Legend Of The Lost DVD Review
“Legend of the Lost” is an interesting departure for John Wayne.
In the 1957 film “Legend of the Lost,” the story revolves around a treasure hunter (Paul) who hires a hard drinking American guide (Joe) to explore the Sahara Desert. Paul’s real quest involves trying to find his presumably late father and the lost city of Ophir. Dita (a sexy troublemaker) eventually tags along on the journey. To no surprise, a love triangle begins to form as both Paul and Joe begin to fall for her. As the journey into the desert proceeds, the trio face multiple dangers and begin to wonder if the entire quest was a fool’s errand.
The John Wayne and Sophia Loren starring film “Legends of the Lost” is not a title I was previously familiar with, but it turned out to be an engaging albeit flawed “adventure” film. I say “adventure” because it’s an adventure film that could have used a little more adventure. It’s not exactly an Indiana Jones level adventure nor is it particularly eventful (see the numerous walking scenes). With that said, I didn’t mind the lack of action too much as it was nice to see a film that focused more on character and theme.
As you can tell from the plot synopsis, this is pretty much a 3 character movie and it works for the most part. Granted, the character of Dita could have been a bit more developed, but the intimate and sometimes intense scenes between the three main characters still manages to hold your interest regardless. It’s particularly fascinating to see John Wayne (Joe) here as this is not the normal type of role for him. While he’s a bit shaky in spots, he does a fine job overall. As for the themes about desire, faith, jealousy, greed, and the past, they proved to be rather stimulating. It’s a refreshingly deep character piece that doesn’t really feel like the average old Hollywood film.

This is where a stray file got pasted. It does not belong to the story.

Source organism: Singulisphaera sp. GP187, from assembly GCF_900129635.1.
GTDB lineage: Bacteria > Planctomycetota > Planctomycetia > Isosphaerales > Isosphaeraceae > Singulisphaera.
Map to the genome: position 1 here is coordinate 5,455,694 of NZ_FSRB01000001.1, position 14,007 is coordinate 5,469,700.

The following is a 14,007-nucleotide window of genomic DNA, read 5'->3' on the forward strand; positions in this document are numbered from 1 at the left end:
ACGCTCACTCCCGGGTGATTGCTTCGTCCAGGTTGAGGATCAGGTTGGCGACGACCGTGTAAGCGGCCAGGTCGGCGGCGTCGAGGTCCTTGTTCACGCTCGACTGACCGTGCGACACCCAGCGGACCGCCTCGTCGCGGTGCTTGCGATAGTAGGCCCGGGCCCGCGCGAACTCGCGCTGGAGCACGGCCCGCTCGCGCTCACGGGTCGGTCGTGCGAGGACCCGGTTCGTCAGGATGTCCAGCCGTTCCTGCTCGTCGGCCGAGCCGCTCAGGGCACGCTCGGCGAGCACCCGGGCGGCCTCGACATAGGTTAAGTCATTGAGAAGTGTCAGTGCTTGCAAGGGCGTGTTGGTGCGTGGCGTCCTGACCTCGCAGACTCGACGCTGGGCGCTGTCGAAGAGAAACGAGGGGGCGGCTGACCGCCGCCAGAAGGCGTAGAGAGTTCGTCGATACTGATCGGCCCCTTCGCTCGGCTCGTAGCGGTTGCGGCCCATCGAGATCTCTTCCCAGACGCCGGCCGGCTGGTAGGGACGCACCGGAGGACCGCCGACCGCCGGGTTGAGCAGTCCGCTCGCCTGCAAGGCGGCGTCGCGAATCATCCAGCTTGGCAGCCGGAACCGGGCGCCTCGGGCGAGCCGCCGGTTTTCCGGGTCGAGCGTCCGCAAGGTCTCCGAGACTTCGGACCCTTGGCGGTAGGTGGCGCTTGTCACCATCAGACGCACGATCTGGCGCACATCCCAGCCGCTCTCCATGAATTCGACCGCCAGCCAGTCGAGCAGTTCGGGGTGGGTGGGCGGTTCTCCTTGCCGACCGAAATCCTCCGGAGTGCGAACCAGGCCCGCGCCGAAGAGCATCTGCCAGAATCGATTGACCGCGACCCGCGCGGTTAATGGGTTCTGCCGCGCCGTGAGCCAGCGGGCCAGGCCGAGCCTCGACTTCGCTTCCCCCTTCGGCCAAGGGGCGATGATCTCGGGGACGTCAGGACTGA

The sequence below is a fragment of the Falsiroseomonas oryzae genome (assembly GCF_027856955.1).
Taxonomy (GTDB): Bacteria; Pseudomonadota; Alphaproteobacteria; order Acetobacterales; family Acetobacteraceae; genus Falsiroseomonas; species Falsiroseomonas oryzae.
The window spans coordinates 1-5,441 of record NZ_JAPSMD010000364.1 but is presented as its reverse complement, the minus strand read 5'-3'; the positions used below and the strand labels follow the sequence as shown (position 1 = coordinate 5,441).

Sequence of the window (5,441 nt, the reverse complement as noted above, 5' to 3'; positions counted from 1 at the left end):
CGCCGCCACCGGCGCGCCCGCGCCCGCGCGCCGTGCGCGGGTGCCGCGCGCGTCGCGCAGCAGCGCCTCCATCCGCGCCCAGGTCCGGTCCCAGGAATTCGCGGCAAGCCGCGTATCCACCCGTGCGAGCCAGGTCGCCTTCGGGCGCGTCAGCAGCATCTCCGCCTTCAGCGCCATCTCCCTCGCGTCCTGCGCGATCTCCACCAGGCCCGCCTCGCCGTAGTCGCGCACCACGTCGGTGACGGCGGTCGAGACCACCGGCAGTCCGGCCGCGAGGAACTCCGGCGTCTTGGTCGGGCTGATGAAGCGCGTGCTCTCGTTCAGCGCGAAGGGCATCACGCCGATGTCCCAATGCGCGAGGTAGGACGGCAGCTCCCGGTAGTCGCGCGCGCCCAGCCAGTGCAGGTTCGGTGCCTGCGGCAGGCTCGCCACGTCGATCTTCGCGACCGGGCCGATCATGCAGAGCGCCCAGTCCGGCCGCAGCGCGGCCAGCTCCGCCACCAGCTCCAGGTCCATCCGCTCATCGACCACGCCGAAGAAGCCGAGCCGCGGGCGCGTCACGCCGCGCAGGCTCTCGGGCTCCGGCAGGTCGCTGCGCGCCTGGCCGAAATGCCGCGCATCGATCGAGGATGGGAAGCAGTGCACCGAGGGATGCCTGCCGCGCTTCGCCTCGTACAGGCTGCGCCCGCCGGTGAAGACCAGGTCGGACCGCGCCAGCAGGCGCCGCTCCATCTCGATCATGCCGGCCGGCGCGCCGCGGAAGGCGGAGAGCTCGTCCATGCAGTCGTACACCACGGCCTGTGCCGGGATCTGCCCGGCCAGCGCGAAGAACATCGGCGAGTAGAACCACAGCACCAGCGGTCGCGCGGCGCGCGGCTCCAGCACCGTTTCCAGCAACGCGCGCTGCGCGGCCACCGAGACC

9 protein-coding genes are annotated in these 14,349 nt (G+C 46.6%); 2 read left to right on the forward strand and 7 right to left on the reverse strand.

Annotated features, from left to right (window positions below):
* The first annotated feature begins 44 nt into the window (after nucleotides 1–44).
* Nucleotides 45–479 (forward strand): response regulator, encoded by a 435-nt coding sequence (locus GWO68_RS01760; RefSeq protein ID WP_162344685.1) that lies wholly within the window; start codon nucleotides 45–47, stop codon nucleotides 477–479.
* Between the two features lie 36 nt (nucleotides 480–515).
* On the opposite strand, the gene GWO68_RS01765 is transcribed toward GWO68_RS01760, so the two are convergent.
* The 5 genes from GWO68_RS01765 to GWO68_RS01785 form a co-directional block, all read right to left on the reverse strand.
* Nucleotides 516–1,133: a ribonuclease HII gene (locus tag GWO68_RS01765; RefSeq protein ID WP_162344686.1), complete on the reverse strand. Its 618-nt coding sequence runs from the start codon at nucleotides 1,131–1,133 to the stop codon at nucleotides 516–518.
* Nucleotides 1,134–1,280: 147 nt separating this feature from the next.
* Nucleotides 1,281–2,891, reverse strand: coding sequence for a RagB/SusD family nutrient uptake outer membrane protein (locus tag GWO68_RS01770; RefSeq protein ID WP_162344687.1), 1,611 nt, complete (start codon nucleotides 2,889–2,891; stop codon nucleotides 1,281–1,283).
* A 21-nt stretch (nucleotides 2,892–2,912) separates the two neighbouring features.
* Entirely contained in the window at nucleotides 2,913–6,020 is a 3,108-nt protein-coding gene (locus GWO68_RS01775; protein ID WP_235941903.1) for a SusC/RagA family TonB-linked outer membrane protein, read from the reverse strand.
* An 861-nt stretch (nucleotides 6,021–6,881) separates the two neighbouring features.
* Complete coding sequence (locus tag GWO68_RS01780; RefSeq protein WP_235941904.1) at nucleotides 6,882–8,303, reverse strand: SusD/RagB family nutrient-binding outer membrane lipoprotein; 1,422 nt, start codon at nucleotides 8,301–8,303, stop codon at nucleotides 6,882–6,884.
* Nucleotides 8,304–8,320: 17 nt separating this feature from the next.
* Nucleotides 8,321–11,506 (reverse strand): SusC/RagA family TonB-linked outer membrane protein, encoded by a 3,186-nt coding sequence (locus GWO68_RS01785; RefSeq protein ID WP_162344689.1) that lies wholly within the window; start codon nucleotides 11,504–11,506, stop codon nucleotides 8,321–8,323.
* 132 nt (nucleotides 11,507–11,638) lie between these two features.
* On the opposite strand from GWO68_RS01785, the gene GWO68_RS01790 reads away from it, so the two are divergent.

Last, but not least, I have to give props to the famed cinematographer Jack Cardiff. Cardiff’s (who is perhaps best known for lensing striking films like “The African Queen” and “Black Narcissus”) work shines once again here with some truly gorgeous Technicolor imagery.
Presentation: 2.35:1. How does it look? The Technicolor print has never looked better thanks to a crystal clear DVD transfer. This might be the best Olive Films DVD transfer I have seen to date.
Audio Track: Dolby Digital Stereo. How does it sound? Perfectly adequate.
The only extra is a trailer.
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